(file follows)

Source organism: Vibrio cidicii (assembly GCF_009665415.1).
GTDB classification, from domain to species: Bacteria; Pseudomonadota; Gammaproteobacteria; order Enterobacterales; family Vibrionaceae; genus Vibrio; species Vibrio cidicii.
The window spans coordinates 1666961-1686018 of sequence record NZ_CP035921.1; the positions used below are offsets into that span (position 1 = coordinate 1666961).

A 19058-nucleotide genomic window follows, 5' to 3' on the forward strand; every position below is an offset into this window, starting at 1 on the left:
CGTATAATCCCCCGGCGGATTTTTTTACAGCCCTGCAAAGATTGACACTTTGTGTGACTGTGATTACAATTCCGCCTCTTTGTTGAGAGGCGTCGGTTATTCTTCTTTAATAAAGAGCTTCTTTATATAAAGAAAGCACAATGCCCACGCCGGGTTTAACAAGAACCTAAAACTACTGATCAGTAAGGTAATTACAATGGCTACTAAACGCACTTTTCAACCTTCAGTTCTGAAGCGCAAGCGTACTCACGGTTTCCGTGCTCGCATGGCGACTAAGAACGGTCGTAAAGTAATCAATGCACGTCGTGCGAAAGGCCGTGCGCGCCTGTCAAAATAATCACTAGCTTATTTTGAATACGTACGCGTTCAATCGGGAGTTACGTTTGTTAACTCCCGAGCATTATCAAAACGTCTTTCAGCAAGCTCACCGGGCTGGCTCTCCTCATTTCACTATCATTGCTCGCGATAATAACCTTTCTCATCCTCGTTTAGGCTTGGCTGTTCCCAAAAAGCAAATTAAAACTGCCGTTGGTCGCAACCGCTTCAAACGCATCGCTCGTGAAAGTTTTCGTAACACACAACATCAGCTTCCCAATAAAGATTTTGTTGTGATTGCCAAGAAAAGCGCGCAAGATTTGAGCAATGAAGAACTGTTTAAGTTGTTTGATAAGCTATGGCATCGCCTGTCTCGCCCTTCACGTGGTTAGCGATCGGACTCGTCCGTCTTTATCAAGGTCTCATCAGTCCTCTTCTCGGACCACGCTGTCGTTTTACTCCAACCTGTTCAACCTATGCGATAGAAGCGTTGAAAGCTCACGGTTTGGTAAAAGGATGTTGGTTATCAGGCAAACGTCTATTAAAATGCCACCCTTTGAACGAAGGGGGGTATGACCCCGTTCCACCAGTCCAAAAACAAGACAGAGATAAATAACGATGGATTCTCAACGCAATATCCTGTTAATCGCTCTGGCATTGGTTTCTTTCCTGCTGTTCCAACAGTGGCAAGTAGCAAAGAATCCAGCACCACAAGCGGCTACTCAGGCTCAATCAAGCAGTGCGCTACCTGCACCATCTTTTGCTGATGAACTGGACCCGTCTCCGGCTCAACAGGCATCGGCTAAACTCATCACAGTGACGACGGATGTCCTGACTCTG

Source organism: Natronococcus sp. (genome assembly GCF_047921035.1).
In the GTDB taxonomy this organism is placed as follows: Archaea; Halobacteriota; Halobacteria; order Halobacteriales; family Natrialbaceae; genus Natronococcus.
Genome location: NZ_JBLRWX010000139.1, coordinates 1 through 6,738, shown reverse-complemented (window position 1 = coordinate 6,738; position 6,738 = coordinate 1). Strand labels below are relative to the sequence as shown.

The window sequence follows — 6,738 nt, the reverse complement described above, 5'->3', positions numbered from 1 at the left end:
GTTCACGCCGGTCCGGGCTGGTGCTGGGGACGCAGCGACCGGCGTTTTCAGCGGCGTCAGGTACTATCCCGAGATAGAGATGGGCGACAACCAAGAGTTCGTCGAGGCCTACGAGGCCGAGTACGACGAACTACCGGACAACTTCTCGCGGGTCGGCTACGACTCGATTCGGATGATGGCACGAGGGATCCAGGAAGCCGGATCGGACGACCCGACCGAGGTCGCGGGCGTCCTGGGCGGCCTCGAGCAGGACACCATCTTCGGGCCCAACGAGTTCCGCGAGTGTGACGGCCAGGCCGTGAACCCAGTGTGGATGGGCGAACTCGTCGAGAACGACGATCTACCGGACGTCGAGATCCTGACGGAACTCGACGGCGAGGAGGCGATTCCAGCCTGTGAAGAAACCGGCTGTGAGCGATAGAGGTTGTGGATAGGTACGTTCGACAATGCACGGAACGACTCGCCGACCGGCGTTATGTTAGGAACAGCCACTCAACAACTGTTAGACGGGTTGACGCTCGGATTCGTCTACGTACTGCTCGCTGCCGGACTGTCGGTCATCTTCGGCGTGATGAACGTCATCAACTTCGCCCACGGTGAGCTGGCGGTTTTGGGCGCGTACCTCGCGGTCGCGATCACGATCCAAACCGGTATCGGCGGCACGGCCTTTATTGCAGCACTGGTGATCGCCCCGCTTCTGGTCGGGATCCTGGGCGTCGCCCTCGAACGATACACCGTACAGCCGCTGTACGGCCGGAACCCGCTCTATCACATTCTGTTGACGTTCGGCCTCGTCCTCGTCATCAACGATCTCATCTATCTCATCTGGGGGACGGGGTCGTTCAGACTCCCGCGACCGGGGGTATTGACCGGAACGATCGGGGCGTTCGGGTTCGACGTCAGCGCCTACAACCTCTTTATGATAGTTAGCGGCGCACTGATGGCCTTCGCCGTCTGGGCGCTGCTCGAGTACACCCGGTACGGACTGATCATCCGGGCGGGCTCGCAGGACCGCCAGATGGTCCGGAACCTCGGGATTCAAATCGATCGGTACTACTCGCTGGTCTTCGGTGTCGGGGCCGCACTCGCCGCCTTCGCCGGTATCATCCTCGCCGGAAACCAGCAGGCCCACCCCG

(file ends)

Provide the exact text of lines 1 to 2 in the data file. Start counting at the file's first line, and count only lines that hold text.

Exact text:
Source organism: Vibrio cidicii (assembly GCF_009665415.1).
GTDB classification, from domain to species: Bacteria; Pseudomonadota; Gammaproteobacteria; order Enterobacterales; family Vibrionaceae; genus Vibrio; species Vibrio cidicii.